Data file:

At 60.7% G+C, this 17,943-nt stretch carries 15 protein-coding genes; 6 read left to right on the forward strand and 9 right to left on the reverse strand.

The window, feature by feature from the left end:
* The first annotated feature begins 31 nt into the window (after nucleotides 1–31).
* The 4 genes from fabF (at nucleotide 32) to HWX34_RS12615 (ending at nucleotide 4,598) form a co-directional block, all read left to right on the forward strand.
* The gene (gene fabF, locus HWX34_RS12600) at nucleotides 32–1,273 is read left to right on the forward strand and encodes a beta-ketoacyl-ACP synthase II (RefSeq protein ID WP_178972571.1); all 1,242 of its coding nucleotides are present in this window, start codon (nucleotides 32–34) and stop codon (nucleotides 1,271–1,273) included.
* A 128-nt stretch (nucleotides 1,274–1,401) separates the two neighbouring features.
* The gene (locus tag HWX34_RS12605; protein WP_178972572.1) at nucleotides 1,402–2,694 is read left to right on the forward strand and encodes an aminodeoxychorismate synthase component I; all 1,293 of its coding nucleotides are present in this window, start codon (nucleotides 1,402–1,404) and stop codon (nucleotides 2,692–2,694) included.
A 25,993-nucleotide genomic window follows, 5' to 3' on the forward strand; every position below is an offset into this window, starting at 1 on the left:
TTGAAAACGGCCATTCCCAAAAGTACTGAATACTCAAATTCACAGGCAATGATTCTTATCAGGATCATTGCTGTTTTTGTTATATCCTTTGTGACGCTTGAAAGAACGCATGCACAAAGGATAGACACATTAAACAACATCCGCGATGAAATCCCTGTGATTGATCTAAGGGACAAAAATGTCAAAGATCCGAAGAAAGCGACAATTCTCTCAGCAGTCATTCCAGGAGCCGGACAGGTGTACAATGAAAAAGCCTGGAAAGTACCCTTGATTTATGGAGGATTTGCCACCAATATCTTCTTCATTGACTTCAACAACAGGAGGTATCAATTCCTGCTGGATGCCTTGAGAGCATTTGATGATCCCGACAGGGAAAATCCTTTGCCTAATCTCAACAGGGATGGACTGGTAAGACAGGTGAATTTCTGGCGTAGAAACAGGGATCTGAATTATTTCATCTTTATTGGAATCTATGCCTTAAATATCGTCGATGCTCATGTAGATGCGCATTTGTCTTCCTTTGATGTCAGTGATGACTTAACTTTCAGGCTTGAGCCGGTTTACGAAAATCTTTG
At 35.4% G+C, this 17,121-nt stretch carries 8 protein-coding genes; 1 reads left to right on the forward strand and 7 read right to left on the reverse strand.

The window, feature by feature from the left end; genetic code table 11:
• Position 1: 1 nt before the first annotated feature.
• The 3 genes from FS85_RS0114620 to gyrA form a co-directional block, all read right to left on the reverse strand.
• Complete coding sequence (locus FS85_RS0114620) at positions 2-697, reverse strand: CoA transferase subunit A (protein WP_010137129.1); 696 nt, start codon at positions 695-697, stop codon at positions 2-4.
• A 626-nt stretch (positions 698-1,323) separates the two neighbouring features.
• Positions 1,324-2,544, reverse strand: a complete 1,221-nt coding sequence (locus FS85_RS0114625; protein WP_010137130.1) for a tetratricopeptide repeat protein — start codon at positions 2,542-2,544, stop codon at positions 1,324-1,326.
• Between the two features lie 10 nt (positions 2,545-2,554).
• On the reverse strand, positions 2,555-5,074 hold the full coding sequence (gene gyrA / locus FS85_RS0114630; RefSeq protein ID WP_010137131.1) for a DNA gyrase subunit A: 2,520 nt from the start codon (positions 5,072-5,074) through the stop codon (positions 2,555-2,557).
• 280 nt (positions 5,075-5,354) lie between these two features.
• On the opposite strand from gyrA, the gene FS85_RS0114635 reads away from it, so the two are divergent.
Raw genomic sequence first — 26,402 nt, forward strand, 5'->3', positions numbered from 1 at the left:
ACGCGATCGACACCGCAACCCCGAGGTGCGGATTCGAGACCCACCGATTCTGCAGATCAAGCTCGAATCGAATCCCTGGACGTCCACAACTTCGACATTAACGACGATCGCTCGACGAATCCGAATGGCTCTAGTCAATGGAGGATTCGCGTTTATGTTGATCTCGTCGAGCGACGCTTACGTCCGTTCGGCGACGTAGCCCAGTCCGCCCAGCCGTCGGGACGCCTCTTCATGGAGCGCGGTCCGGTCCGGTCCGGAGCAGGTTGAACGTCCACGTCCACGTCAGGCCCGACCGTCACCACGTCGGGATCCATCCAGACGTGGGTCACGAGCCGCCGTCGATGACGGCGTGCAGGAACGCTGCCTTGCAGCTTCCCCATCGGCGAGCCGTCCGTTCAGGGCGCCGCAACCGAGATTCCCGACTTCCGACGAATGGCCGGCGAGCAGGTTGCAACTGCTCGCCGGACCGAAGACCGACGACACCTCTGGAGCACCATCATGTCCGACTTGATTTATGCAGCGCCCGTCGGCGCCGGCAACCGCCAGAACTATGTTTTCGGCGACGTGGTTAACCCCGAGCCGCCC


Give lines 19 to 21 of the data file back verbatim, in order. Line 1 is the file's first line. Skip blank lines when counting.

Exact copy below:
• 280 nt (positions 5,075-5,354) lie between these two features.
• On the opposite strand from gyrA, the gene FS85_RS0114635 reads away from it, so the two are divergent.
Raw genomic sequence first — 26,402 nt, forward strand, 5'->3', positions numbered from 1 at the left: